ALL THINGS FRUGAL, Home of The Pennypincher Ezine and Tightwad Tidbits Daily


Frugal Articles





























































Category: | Shopping Help |

Related Links:  | Clothing |

Avoiding Buyers Remorse

By Nikki Willhite

Price vs. Quality

When we go shopping, I have a hard time controlling my husband. His favorite saying seems to be "price is forgotten long after quality remains".

There is actually some truth in that statement- but there is a breaking point. There are times when I have let him talk me into paying more for something than I wanted to. Sometimes I was glad about it. Other times, I was not! I have found that you do remember the price when you buy something that you feel you have paid too much money for in some cases.

Let me give you an example. When we first moved into our home several years ago, we had to do something about the glass on the top part of the front door. It was clear, and in the shape of a half circle. My husband was traveling a lot at the time, and I didn't feel comfortable with people being able to look into our home at night.

I had several ideas, such as buying an inexpensive oriental fan to place over it, etching the glass, or putting on gallery glass for the stained glass look.

However, while we were at Home Depot, I let my husband talk me into ordering a custom fit blind. It was expensive. I cringed as I wrote the check. To this day, I am reminded of that purchasing decision every time I notice it going out the door and it does not give me a good feeling- no matter how nice it looks.

I'm the type of person who doesn't like to pay a dime more than I think something is worth. The price doesn't matter as much as the value I put on the item. In this case, I feel I paid far too much for what I got, and it still bothers me. There was no question of taking it back, because it was a special order.

On the other hand, a few weeks ago we had to buy a new dishwasher. The one we had was broken and unsightly. We didn't even want to try and repair it because it had rusted from the inside out through the finish.

Once again my husband steered me toward a higher priced model than I wanted. While I could have settled for less features, he insisted upon an upgraded model that was more quiet (with the stainless steel interior) and digital controls. In this case, I was glad. Our dishwasher is right next to our family room. Every day I appreciate the lack of noise from that appliance.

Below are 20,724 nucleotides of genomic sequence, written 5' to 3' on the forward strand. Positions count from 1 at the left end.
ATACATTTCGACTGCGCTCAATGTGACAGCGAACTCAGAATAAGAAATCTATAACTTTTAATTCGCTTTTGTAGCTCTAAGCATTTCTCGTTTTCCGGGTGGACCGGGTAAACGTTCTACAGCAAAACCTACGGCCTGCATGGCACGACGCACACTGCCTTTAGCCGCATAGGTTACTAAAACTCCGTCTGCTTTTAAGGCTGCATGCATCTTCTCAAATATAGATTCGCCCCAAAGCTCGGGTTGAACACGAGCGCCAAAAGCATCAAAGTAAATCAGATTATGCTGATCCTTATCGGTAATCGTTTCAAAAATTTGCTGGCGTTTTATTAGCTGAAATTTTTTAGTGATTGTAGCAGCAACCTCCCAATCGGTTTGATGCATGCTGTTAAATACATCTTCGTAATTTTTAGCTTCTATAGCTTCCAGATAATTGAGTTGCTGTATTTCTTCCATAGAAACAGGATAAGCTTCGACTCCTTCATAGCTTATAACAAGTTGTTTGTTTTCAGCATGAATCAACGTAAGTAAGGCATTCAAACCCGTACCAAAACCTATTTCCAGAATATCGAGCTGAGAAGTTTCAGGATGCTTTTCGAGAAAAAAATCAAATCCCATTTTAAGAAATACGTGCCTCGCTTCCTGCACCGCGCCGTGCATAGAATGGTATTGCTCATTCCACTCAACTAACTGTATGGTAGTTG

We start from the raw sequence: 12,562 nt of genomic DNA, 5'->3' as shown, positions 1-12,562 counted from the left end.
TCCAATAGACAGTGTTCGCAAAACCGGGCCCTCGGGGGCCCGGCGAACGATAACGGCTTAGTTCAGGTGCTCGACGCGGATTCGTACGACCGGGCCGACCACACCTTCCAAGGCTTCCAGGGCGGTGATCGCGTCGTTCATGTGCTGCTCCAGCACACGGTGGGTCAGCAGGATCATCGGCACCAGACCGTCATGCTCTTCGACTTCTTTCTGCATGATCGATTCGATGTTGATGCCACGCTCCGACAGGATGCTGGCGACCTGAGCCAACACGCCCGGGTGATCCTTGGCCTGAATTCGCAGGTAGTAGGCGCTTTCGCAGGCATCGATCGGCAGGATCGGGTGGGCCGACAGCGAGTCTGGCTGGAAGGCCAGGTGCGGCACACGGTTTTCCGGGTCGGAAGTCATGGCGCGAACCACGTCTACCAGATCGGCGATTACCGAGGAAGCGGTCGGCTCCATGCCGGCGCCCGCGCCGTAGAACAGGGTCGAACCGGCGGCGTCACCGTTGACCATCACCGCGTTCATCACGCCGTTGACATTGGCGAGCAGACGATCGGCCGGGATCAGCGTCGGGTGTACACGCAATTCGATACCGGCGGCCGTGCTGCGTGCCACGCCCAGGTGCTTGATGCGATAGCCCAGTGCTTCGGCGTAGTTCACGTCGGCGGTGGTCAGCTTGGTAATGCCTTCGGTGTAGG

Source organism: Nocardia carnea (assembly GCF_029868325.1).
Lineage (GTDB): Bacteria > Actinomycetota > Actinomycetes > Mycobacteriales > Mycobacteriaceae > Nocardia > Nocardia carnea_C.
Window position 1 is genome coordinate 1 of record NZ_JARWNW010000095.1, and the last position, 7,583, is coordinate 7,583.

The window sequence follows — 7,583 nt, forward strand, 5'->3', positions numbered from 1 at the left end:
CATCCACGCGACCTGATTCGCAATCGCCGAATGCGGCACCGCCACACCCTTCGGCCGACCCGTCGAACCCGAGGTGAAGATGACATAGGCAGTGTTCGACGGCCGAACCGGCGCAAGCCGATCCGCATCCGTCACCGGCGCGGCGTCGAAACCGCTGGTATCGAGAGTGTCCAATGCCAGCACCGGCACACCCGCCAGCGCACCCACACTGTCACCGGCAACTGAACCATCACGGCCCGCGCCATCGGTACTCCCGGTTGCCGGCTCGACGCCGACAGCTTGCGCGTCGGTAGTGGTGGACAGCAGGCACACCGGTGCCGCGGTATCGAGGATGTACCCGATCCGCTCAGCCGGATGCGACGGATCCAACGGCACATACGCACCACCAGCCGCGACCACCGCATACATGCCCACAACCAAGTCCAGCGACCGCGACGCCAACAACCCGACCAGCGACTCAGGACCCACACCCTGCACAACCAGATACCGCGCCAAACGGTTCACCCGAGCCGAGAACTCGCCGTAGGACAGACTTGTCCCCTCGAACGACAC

So how do you know when to pay more, and when to buy something less expensive?

As a homemaker, there is great satisfaction in bringing physical and emotional comfort to our family. I think this concept should be our guide when we make our buying decisions. In the case of my dishwasher, the upgraded features made it a more pleasant atmosphere for our family to gather and talk after dinner. It made my home my pleasant and more comfortable.

As far as the door, the purpose of that blind was pretty utilitarian. It wasn't a piece of art that we could look at and enjoy every day. It didn't contribute to my family's health, comfort, or emotional well-being. We did need to cover the window for our feeling of security, but it could have been done in another way, at a lesser cost.

 We all buy things. Save money on the things that are not important to you, so that you can have the things that are important to you. Learn the difference, and you won't have to suffer "Buyers Remorse"


What other people are reading:

Safely Save Money on Resort Scuba Certifications

Use What’s In The Pantry: 4 Ways To Waste Less Food

4 Ways We Waste Money Without Even Thinking About It

Eat Out Cheap Without Being Cheap

How to Have a Beautiful Low Budget Wedding


| Back to Top |

Category: | Shopping Help |

Related Links:  | Clothing |

| Home |     Contact Info             Zero Tolerance for Spam      Privacy Policy